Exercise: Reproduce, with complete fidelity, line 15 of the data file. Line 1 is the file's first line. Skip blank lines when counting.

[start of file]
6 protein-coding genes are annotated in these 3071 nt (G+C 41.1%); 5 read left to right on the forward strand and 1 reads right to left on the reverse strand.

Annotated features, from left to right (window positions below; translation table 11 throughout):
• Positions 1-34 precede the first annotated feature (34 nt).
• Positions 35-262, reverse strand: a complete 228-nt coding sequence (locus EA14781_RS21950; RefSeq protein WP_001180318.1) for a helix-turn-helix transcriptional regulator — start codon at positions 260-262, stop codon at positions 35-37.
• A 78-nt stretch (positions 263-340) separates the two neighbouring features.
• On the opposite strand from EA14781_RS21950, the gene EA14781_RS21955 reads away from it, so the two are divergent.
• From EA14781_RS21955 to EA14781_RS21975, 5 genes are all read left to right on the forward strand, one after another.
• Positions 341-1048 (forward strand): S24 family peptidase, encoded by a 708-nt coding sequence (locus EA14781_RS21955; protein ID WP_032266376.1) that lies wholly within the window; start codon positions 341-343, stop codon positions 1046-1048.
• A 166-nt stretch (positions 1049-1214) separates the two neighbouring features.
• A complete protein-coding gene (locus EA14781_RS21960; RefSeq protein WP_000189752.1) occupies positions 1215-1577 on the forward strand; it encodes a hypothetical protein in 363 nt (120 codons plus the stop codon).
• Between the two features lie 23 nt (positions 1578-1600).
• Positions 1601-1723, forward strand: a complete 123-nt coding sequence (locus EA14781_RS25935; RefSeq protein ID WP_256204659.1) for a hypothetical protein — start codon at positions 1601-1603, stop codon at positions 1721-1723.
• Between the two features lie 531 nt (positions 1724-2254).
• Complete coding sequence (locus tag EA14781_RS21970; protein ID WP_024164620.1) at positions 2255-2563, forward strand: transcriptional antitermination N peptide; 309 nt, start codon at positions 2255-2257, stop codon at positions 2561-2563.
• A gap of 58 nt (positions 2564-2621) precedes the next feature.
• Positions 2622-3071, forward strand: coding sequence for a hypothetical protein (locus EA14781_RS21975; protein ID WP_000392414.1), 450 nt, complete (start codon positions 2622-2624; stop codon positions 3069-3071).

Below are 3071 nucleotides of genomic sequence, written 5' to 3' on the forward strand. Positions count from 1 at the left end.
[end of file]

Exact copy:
• A gap of 58 nt (positions 2564-2621) precedes the next feature.